Document Detail

First attack of inflammatory bowel disease and infectious colitis. A clinical, histological and microbiological study with special reference to early diagnosis.
MedLine Citation:
PMID:  8115839     Owner:  NLM     Status:  MEDLINE    
To investigate the possibilities of differentiating between inflammatory bowel disease (IBD) and infectious colitis on clinical, microbiological, laboratory and histological grounds, a prospective study of 105 patients with a first attack of colitis was undertaken. Rectal biopsy was performed on four occasions during 1 year. In 56% of the patients who proved to have IBD, the mode of onset of diarrhoeal symptoms was insidious and in 44% it was more acute, while in 81% of those who proved to have infectious colitis the onset was acute. Most patients with infectious colitis presented within 1 week, had early fever, and did not show any histological features characteristic of IBD. In most IBD patients with a non-insidious onset there were clinical warning signs of IBD, such as slight previous bowel symptoms, a late presentation time (> 1 week) and absence of early fever, or histological features characteristic of IBD. Moreover, 62% of the IBD patients with a non-insidious onset fell ill in connection with travelling abroad, gastrointestinal infection or treatment with antibiotics. Travel abroad seemed to be associated with an increased risk of developing IBD. The strongest histological predictor of IBD was basal plasmocytosis, followed by more than two vertical crypt branches/MPF, crypt distortion, villous mucosa, mucosal atrophy, epithelioid granulomas and Paneth cell metaplasia. These signs were rarely or never found among patients with infectious colitis. Their frequency increased with the interval between the initial symptoms and the first biopsy. The presence of focal basal plasmocytosis seems to be the earliest sign of IBD. The frequency of histological signs indicating IBD was maximal (88%) at the 1-week biopsy. During treatment the basal plasmocytosis and villous mucosa decreased, while crypt distortion and mucosal atrophy remained unchanged. Early treatment did not prevent the appearance of any feature. Nor did it prevent relapse. In 21% of the IBD patients microbial findings were positive. The findings consisted in known colitis-causing agents in 14% and other agents, such as viruses, in another 7%. In 78% of the patients with non-relapsing colitis (NRC), colitis-causing agents were found. Haemolytic strains of E. coli were detected more often in IBD. Among the IBD patients, 65% showed positive immunofluorescence reactivity to neutrophil granulocytes, indicating the presence of antineutrophil antibodies (ANCA). The corresponding figure for NRC patients was 5%. Antibodies against beta-glucuronidase were found in 42% of the patients with granulocyte reactivity.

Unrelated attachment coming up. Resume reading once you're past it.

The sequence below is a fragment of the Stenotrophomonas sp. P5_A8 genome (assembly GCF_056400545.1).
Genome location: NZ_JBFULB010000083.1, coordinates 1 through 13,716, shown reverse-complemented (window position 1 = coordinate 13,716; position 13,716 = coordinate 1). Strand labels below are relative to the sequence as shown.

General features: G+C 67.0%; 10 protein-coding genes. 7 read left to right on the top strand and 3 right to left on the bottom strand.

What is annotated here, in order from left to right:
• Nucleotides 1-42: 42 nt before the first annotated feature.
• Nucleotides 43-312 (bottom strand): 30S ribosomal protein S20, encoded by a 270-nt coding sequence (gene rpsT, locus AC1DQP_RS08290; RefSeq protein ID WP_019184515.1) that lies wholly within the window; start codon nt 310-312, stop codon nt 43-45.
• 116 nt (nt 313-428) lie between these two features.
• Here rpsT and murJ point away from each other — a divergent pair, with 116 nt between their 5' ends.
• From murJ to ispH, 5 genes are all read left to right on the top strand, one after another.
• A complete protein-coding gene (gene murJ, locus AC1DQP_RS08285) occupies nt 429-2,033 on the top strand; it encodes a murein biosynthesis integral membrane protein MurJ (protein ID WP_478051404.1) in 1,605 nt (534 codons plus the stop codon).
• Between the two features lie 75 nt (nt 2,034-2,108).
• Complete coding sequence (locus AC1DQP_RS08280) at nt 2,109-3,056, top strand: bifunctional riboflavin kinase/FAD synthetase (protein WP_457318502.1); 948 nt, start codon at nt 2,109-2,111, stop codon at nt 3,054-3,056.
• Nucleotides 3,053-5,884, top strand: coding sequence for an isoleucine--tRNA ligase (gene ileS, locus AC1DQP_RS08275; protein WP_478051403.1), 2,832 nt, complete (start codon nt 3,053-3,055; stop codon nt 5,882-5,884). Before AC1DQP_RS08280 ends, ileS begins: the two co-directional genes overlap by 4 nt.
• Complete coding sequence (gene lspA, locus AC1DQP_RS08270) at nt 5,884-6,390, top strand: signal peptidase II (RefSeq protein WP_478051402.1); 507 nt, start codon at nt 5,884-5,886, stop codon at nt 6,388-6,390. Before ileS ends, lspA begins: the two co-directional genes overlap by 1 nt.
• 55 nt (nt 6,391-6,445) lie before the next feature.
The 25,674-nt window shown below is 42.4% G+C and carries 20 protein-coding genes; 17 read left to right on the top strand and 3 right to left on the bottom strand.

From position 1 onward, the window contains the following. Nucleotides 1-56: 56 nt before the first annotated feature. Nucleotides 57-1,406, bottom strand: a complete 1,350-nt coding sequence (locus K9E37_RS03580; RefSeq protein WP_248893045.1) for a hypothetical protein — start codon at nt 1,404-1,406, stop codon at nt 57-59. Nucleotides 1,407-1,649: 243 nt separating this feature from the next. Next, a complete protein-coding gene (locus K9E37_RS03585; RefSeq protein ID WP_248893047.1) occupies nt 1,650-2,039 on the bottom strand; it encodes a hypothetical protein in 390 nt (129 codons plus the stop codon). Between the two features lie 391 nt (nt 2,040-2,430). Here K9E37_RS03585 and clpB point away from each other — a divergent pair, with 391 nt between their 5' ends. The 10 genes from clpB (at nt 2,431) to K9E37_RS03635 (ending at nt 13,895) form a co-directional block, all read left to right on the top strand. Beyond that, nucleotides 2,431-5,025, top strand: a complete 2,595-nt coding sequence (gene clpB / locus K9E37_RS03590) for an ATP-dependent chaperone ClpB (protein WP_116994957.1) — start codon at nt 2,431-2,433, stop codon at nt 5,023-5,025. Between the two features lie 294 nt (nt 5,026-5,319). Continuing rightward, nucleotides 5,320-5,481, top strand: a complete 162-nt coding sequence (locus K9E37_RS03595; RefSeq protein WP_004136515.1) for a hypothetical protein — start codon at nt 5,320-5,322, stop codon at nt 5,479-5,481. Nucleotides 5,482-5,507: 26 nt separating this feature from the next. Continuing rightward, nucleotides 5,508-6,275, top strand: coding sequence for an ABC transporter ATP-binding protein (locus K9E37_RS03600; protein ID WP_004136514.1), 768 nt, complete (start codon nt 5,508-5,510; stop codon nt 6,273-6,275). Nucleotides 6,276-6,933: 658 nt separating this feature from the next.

G Schumacher
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Publication Detail:
Type:  Journal Article; Research Support, Non-U.S. Gov't; Review    
Journal Detail:
Title:  Scandinavian journal of gastroenterology. Supplement     Volume:  198     ISSN:  0085-5928     ISO Abbreviation:  Scand. J. Gastroenterol. Suppl.     Publication Date:  1993  
Date Detail:
Created Date:  1994-03-28     Completed Date:  1994-03-28     Revised Date:  2008-02-13    
Medline Journal Info:
Nlm Unique ID:  0437034     Medline TA:  Scand J Gastroenterol Suppl     Country:  NORWAY    
Other Details:
Languages:  eng     Pagination:  1-24     Citation Subset:  IM    
Dept. of Internal Medicine, Danderyd Hospital, Sweden.
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MeSH Terms
Acute Disease
Antibodies / blood
Bacterial Infections*
Colitis / complications,  diagnosis*,  microbiology
Diagnosis, Differential
Diarrhea / etiology
Endoscopy, Gastrointestinal
Fever / etiology
Inflammatory Bowel Diseases / complications,  diagnosis*,  drug therapy,  immunology
Neutrophils / immunology
Prospective Studies
Rectum / pathology*
Time Factors
Virus Diseases*
Reg. No./Substance:

From MEDLINE®/PubMed®, a database of the U.S. National Library of Medicine

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